By Rep. Dale Lueck, R-Aitkin
House DFL members recently brought forward a bill (H.F. 1500) that would create a special non-compliant driver’s licenses and state ID card for undocumented immigrants.
After a lengthy debate, the bill moved out of the House to the Senate on a 74-52 vote. I voted “no” and here are just some reasons why:
Last session, we aligned Minnesota’s DMV regulations with the federal Real ID standards, which now allows Minnesota to issue federally compliant Real ID driver’s licenses and ID cards. Wording in H.F. 1500 includes:
“A person is not required to demonstrate United States citizenship or lawful presence in the United States in order to obtain a noncompliant driver’s license or identification card.”
Current Minnesota law specifically forbids issuing drivers licenses and ID cards to undocumented immigrants. I do not agree with weakening existing state law regarding disclosure of one’s legal status in the United States.
H.F. 1500 also contains special data sharing restrictions on individuals that are issued a non-complaint license or ID card:
“Subd. 11. Certain data on noncompliant license or identification card; department and agents. (a) The commissioner must not share or disseminate outside of the division of the department administering driver licensing any data on individuals indicating or otherwise having the effect of identifying that the individual applied for, was denied, or was issued a noncompliant driver's license or identification card under section 171.06, subdivision 7.
“(d) Notwithstanding any law to the contrary, this subdivision prohibits the commissioner and a driver's license agent from sharing or disseminating the data described in paragraphs. (a) to (c) with any entity otherwise authorized to obtain data under subdivision 7, any political subdivision, any state agency as defined in section 171.06, subdivision 7, or any federal entity.”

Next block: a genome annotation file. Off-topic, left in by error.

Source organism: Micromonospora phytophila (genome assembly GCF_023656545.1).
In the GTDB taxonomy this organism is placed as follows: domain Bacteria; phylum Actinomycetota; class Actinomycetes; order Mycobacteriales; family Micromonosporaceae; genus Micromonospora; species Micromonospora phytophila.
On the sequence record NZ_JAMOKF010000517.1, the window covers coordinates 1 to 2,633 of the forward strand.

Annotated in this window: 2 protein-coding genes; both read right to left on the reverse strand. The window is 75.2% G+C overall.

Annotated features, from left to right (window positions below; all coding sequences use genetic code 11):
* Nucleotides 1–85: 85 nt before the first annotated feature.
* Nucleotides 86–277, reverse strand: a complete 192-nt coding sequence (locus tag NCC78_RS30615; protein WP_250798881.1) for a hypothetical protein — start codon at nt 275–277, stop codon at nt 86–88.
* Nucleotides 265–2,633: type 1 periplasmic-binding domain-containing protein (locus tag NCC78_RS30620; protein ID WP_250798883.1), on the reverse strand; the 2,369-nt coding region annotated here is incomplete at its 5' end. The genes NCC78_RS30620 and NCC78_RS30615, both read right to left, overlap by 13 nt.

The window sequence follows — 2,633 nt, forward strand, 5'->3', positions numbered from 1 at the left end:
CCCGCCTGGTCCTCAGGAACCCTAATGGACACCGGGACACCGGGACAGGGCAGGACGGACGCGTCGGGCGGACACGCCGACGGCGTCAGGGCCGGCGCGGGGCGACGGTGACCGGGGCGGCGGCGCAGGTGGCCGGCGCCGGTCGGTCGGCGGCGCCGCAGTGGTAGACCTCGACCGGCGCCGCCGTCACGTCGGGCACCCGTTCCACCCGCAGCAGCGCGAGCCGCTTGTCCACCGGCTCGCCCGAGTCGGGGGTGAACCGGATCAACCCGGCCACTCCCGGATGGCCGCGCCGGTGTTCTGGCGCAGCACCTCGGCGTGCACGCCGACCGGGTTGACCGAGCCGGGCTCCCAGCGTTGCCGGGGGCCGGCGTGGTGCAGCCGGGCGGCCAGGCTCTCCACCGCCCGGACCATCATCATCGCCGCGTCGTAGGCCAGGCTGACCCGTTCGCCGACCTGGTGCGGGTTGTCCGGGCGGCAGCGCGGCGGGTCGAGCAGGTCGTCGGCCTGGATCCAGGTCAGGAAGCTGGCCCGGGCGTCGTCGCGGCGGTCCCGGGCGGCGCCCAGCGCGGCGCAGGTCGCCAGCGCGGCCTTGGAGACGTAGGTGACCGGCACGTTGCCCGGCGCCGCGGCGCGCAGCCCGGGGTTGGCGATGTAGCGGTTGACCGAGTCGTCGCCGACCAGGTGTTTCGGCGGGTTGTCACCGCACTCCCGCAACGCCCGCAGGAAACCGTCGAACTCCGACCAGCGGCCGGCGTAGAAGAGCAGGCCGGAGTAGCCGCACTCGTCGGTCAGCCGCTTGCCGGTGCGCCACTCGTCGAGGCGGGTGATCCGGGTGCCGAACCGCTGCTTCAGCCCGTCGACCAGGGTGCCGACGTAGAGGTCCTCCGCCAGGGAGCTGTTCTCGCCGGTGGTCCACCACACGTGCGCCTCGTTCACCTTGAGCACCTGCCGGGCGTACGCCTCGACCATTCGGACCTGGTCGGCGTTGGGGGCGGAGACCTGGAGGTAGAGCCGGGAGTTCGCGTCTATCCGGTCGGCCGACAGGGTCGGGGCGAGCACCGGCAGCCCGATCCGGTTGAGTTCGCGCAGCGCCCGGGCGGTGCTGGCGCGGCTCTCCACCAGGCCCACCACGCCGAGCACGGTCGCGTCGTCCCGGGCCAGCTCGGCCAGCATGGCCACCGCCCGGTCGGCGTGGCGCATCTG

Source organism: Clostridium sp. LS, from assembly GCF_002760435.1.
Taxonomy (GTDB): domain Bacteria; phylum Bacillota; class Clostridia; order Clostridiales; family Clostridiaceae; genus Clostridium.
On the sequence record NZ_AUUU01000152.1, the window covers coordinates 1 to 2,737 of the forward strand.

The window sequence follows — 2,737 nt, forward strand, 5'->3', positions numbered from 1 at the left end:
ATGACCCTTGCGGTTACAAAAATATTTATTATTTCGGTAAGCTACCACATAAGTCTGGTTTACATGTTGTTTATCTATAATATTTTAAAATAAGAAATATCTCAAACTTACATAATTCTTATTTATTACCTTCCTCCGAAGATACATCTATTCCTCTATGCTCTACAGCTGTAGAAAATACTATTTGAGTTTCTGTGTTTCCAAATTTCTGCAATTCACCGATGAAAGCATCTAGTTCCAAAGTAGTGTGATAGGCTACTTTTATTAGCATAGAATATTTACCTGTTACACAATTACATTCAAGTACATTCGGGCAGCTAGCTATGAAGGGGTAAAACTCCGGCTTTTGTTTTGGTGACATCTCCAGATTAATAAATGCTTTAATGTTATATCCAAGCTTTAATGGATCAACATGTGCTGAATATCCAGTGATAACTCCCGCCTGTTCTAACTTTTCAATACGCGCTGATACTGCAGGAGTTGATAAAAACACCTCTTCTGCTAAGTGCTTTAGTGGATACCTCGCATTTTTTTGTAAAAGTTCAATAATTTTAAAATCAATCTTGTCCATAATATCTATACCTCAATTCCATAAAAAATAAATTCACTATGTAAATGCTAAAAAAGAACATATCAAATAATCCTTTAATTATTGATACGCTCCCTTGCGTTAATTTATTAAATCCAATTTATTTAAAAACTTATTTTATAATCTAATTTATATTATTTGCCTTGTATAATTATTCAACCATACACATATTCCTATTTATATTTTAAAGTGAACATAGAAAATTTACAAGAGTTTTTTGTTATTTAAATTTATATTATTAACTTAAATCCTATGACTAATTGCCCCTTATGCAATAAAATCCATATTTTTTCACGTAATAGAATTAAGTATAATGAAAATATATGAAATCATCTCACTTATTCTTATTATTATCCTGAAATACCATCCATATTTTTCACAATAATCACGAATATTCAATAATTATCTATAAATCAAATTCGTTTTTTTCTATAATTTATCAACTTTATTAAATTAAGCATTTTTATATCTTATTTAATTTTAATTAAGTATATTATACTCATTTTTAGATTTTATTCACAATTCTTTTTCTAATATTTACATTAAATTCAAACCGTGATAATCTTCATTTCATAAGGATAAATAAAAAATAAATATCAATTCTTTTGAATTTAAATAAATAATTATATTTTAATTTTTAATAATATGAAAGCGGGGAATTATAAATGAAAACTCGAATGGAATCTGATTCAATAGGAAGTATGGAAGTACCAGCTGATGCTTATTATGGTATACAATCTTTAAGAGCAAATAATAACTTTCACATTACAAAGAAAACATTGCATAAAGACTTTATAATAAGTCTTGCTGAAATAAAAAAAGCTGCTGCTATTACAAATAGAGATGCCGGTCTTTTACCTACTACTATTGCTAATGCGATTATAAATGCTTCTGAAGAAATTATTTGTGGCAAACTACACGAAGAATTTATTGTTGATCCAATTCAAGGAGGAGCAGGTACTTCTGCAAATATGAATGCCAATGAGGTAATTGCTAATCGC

This provision complicates both state and federal law enforcement’s ability to deal with individuals possessing a non-complaint license or ID card. As a U.S. citizen and Minnesota resident, you and I do not enjoy the same data-sharing protections as would an individual in possession of a non-compliant Minnesota driver’s license or ID card.
Some say H.F. 1500 will improve public safety by allowing the undocumented to gain a driver’s license and buy auto insurance. I think it’s wishful thinking that those that have violated our immigration laws and are prohibited by federal law from being employed in the U.S. will automatically purchase auto insurance.
If this bill should reach Gov. Tim Walz’s desk, it would turn Minnesota into a full-blown sanctuary state. The good news is, despite its passage in the House, there is no Senate companion bill. We already have enough on our plate with only four working weeks left in this session before we must get our next two-year state budget in place and adjourn.
Enough of these unnecessary distractions.